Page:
One good reason to be skeptical of government “solutions” is that they tend to be all or nothing. Very few complex problems respond well to an all or nothing approach. Vaccine credentials are a great example.
I say “credentials” and not “passports” because passports are typically government documents. I don’t think there’s much support for government-issued documentation certifying that someone’s been vaccinated. There is certainly none from me. But when it comes to vaccination requirements, like who can require them and under what circumstances, there is an awful lot of room for flexibility and creativity if we let private citizens and private businesses try some ideas.
For an example of what not to do, look at Florida. Two months ago, Gov. Ron DeSantis signed an executive order banning businesses in the state from requiring proof of vaccination for admittance. DeSantis is a Republican in a conservative state, but I thought conservatives didn’t like telling business what to do?
Democrats like to compel businesses to do things Democrats like. If the Republican response is simply to forbid businesses from doing things Republicans don’t like, then there’s not a dime’s worth of difference between them.
Would it be so crazy to let private businesses decide how to handle vaccinated vs unvaccinated customers in the way they think best? To let private companies develop their own policies for vaccinations and employees? Why not try some bottom-up ideas and see what people come up with?
For example, couldn’t restaurants have closer-spaced seating for vaccinated customers? How about gyms having maskless nights for vaccinated patrons? I’m guessing cruise lines would require vaccination credentials for their passengers. Works for me.
Masks should have been handled bottom-up from the start. Businesses have every reason to want to stay open and make money while at the same time not endangering their customers or employees. That’s why it’s so odd to me to hear of conservatives claiming having to wear a mask in a private business is some sort of violation of their freedom. It’s not.
Part of being a private business is having the ability to make at least some rules for what goes on inside it. Last I checked, the Constitution doesn’t give you a right to shop at Costco or Walmart while not wearing a mask. Any more than it gives you a right to shop there while not wearing pants.
If you think that’s wrong, make a liar out of me. Go open a retail store that doesn’t require customers to mask up. Make a big deal of your mask-free policy. Who knows, maybe you’ll make money from the customers Walmart and Costco lost due to their tyrannical mask requirements.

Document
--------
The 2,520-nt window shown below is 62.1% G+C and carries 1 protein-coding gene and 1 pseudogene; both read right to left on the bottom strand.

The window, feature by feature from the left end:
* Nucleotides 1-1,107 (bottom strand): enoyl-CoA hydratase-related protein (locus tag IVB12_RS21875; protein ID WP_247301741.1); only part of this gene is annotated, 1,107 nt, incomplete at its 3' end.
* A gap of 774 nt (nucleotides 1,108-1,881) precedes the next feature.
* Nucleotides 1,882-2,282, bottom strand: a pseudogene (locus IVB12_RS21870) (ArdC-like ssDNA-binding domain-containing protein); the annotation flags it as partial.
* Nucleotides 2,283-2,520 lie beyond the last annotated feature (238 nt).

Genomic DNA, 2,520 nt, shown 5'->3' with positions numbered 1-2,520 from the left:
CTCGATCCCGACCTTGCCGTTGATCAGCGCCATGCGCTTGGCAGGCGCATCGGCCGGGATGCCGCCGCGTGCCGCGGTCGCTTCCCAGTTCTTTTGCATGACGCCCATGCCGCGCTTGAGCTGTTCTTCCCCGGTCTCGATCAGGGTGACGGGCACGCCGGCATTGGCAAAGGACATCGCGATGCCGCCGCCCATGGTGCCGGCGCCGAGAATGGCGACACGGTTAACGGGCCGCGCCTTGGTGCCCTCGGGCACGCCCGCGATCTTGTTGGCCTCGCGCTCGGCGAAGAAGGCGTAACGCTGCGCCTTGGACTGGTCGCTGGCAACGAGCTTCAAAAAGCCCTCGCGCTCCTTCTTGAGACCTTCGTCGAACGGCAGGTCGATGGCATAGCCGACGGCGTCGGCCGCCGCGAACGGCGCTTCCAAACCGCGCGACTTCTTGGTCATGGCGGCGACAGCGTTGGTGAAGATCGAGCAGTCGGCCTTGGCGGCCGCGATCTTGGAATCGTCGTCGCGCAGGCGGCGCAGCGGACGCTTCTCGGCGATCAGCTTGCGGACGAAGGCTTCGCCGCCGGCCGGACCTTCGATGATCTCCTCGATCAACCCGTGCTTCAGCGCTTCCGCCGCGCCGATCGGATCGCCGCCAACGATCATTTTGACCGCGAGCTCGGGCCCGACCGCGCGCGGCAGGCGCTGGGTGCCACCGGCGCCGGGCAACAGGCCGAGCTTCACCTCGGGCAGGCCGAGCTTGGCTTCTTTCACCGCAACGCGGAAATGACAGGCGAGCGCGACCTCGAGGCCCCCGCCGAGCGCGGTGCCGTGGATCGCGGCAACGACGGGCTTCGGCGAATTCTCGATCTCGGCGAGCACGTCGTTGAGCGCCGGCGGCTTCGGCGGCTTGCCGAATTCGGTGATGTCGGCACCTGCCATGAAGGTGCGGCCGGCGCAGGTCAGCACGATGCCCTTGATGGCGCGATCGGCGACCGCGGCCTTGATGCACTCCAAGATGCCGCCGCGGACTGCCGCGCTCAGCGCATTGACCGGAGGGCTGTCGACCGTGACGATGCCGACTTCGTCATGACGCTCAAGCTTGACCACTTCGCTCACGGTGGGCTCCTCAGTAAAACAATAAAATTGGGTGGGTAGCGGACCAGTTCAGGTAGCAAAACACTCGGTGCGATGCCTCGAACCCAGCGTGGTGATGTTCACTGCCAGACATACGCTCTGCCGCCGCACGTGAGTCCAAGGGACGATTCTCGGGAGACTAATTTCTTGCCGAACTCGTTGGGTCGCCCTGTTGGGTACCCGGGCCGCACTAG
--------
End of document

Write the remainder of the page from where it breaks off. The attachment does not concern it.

So how can businesses tell if you’ve been vaccinated? There are all sorts of vaccine certifications available that don’t involve a government or a centralized database. Public-key cryptography allows vaccine and/or health care providers to certify vaccinations of individuals on a “certificate of vaccination” credential that fits in your wallet. It offers the best protection against forgery and tampering modern encryption can provide.
There’s no reason why the issuing agency has to be a central authority. Thanks to the wonders of mathematics, we don’t have to worry about Big Brother snooping our vaccination status.
Of course, for all this to work, everyone will have to understand there are consequences to the choices we make. Wearing a mask or not, getting vaccinated or not, these are not isolated acts once you get out of bed.
Unfortunately, we live in a world where people want to stand on principle without accepting the consequences. Whether you’re a leftist journalist denied tenure, or an archconservative blogger banned from Twitter, the First Amendment and the rest of the Constitution don’t give you a right to do anything you want without consequence.
That said, letting people find voluntary solutions to complex problems, like when and how to require masks and vaccinations in a pandemic, is humanity’s way of balancing consequences. But that will only happen if our first reaction to tough problems stops being “There oughta be a law.”
Barry Fagin is senior fellow in Technology Policy at the Independence Institute in Denver. His views are his alone. Readers can contact Fagin at firstname.lastname@example.org.